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Marine veteran Naval Academy Midshipman dies

U.S. Naval Academy Midshipman 1st Class (senior) Taylor Connors. (U.S. Naval Academy photo/Released)
June 08, 2022

A U.S. Marine and senior at the U.S. Naval Academy at Annapolis died on Tuesday while on leave from the academy.

In a Wednesday press statement, the Naval Academy identified the deceased Midshipman as 24-year-old Midshipman 1st Class (senior) Taylor Connors, of Pleasant View, Utah. Connors passed away in Philadelphia with family by his side. The exact cause of his death is unclear and is currently under investigation. Foul play is not suspected.

During his high school years, Connors attended the Utah Military Academy and attained the rank of group commander, where he had been responsible for over 250 cadets. He played varsity soccer and wrestled, and was a member of the National Honor Society and a Boy Scout. 

Connors had enlisted in the U.S. Marine Corps in 2016 and achieved the rank of corporal before receiving a Secretary of the Navy nomination for a Naval Academy appointment. Connors reported to the academy in June of 2019 and was to be a member of the academy’s 2023 graduating class.

“Our Naval Academy community is mourning a tragic loss this week of a life taken far too soon – Midshipman Taylor Connors honorably served his nation as a Marine and as a midshipman,” Naval Academy Superintendent Vice Adm. Sean Buck said. “Through the grieving process, I encourage members of the Brigade, faculty, and staff to reach out and offer support to one another from near and far this summer. My wife, Joanne, and I, and the entire Naval Academy community have Taylor’s family, friends, and fellow Marines and midshipmen in our thoughts during this difficult time.”

As a Marine Rifleman, Connors had been assigned to Fleet Anti-Terrorism Security Team (FAST) Company Bravo, Marine Corps Security Forces out of Yorktown, Virginia. He deployed to Bahrain and Rota, Spain. Connors had been an honor graduate of his corporal course. During his deployments, he had volunteered at a local school in Bahrain and at an animal refuge in Rota. His chain of command described him as “intelligent, a critical thinker, very thoughtful, physically tough and honest — a Blue Chip Marine.”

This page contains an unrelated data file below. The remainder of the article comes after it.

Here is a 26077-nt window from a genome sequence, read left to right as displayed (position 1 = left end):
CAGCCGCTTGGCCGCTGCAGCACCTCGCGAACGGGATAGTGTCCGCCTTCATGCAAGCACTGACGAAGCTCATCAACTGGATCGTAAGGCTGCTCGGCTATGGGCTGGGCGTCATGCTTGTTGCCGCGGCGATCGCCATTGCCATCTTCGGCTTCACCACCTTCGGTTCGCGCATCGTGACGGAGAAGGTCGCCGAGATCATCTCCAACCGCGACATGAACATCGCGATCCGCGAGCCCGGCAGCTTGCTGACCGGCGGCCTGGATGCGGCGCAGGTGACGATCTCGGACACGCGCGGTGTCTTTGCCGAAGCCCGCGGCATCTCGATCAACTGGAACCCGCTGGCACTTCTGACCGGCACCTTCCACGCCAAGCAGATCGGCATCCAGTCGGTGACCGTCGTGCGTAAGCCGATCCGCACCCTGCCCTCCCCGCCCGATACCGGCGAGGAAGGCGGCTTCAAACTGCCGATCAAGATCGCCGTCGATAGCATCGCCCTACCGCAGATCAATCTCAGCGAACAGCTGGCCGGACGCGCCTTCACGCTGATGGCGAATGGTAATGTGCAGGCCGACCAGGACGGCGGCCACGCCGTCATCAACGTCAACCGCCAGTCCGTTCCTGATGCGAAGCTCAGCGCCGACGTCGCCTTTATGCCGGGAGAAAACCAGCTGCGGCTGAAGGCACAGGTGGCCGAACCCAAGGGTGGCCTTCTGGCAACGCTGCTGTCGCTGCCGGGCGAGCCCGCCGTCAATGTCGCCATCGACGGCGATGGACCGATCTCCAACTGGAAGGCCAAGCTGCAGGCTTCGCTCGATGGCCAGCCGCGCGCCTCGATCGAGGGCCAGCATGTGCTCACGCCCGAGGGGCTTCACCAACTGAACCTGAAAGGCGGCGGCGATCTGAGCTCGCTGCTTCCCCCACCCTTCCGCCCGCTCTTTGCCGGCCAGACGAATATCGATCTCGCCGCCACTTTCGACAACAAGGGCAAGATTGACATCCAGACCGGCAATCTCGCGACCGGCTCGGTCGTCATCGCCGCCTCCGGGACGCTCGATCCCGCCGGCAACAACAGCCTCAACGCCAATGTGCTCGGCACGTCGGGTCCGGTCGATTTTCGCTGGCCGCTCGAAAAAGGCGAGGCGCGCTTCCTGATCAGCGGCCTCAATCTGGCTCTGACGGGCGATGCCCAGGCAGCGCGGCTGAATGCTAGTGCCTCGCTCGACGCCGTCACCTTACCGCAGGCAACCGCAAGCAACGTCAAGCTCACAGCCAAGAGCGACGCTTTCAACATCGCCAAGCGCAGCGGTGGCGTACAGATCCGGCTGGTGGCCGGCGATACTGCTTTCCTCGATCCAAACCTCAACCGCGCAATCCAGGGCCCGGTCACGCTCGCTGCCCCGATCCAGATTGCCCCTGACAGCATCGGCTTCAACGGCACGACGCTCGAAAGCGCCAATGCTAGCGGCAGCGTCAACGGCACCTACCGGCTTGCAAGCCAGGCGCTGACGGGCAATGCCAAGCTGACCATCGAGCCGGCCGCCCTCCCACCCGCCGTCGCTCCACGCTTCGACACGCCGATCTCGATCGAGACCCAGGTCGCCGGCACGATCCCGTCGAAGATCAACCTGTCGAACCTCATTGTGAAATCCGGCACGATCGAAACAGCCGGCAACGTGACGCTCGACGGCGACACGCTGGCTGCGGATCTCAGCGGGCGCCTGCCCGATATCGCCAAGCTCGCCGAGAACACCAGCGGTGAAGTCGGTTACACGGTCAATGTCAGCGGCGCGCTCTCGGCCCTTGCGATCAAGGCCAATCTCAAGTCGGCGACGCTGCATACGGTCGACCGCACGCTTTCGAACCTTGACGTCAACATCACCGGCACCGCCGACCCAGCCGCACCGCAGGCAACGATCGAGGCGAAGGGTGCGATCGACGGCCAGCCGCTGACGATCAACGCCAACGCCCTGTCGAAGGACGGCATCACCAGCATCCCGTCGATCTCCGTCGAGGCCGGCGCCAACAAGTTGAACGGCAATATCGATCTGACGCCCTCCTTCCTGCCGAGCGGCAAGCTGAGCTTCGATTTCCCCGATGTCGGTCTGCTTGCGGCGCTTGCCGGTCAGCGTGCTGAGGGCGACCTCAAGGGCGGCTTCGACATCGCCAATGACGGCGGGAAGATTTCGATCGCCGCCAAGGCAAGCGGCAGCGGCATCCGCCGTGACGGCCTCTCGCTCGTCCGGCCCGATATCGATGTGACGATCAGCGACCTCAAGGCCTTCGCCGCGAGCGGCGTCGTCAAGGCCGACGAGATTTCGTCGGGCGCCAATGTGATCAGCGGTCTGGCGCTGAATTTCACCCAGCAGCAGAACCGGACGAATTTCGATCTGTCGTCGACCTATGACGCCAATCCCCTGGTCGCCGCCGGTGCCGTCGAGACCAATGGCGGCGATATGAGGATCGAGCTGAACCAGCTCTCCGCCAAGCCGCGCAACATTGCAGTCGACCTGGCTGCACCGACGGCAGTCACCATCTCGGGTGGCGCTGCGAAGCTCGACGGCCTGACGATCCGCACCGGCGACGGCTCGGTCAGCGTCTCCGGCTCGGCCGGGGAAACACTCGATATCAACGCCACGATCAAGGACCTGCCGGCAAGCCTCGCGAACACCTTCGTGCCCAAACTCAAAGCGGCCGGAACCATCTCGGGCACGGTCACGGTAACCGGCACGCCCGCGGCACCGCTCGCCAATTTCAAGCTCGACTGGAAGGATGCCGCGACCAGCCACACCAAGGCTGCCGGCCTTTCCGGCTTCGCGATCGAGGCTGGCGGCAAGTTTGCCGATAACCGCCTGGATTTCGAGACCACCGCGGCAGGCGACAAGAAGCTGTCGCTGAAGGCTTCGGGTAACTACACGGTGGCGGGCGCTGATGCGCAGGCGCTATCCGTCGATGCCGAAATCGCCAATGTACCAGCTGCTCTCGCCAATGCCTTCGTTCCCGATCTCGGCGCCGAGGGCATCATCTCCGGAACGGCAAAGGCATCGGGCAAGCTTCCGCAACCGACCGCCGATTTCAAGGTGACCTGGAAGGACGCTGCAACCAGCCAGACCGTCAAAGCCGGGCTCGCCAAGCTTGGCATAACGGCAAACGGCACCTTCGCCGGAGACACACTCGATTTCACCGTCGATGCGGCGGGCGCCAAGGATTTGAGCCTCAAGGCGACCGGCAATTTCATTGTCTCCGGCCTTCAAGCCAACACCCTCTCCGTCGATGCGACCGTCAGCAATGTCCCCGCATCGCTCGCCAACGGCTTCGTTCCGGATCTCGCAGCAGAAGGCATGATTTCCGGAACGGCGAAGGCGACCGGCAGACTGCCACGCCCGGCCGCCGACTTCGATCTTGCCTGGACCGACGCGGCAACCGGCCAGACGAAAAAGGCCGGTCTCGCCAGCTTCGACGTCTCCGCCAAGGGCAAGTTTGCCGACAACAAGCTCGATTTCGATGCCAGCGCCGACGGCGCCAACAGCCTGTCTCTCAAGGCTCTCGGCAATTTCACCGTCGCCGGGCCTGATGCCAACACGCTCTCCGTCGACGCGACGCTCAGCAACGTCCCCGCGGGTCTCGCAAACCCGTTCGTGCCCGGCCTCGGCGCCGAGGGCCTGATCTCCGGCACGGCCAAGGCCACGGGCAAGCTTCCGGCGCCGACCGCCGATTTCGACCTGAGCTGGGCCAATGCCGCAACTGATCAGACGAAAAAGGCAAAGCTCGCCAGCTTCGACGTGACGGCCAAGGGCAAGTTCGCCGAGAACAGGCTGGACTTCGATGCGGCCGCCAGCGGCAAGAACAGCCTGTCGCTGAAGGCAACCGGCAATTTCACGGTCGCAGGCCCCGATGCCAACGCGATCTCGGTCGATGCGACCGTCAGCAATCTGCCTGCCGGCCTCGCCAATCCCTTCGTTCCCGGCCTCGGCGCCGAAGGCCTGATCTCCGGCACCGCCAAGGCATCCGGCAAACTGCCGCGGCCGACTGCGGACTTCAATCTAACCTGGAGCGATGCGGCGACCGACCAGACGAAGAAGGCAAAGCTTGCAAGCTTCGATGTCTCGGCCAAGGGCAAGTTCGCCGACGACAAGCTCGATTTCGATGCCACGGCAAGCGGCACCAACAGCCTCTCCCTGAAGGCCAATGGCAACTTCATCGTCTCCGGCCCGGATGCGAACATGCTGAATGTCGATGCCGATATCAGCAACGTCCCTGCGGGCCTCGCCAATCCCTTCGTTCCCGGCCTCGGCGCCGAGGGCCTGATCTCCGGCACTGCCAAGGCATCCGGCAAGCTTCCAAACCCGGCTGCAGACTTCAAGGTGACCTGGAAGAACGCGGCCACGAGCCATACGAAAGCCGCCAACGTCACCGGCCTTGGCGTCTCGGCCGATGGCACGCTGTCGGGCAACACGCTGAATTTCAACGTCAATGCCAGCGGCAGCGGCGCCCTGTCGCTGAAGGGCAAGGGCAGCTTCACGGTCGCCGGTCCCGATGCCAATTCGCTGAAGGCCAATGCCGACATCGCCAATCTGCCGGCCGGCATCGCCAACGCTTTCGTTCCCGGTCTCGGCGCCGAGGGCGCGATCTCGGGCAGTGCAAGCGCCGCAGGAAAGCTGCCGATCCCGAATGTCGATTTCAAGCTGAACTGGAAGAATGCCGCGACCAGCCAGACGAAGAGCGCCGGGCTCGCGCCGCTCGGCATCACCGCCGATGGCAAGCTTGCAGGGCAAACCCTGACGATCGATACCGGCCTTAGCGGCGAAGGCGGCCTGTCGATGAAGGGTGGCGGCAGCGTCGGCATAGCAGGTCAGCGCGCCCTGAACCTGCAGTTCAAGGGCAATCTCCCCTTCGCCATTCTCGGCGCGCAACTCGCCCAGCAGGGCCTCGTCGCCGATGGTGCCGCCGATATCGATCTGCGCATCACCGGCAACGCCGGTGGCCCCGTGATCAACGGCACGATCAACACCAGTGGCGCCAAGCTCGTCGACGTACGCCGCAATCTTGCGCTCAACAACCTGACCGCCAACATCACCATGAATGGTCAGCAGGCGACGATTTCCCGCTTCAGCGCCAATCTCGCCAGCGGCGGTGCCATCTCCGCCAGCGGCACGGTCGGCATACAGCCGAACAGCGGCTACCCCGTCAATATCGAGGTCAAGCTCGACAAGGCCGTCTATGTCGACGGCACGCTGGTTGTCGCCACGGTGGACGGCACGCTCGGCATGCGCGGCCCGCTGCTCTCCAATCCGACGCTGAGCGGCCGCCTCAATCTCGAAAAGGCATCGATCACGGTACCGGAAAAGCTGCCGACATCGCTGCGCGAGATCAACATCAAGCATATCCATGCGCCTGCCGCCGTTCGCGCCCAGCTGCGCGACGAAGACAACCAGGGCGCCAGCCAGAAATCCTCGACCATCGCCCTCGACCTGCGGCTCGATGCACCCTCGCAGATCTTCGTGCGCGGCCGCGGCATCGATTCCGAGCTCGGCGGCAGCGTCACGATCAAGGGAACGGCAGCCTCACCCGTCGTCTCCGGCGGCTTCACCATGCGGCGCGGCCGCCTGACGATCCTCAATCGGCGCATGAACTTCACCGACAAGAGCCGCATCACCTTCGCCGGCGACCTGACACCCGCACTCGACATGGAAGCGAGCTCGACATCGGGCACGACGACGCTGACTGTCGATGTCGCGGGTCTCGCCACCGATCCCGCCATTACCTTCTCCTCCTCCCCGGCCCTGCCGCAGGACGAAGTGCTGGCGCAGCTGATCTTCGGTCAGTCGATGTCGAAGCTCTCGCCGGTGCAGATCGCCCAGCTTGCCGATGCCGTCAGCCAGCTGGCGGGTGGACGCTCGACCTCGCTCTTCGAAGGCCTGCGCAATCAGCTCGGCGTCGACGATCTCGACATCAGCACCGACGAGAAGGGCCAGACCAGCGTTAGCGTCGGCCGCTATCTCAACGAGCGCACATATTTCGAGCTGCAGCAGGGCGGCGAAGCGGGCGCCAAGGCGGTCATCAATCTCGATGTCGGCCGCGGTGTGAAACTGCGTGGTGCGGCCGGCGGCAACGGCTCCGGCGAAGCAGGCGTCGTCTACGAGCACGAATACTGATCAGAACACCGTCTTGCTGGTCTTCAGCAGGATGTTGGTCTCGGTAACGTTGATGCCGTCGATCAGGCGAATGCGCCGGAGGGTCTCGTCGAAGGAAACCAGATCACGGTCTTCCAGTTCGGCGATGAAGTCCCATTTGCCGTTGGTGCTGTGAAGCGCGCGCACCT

His decorations included the Navy and Marine Corps Achievement Medal, the National Defense Service Medal; Global War on Terrorism Expeditionary Medal; Global War on Terrorism Service Medal; Sea Service Deployment Ribbon (2); Expert Rifle Qualification Badge (2); and Expert Pistol Qualification Badge (2).

Connors was a physics major at the Naval Academy. As a Midshipman, he was on the Jiu-jitsu team, was a member of the Semper Fi Society and competed with his companymates as an intramural sports athlete.

“Taylor Connors was the best of us. He was a true mentor and leader among his peers but I know he saw himself as a Marine infantryman first and foremost,” said Marine Corps Maj. David R. Emison II, the Naval Academy’s training officer. “There is something to be said about an ethos like the one he exemplified. Taylor was intensely bright, thoughtful, and a man of faith.”

Emison, who had been a mentor of Connors, said, “Although I am heartbroken for his family and those of us who were fortunate to have known him, it doesn’t make me any less grateful that men like him are still called to serve. Men like him make this way of life meaningful – I am honored that I had the pleasure to know him and learn from him.”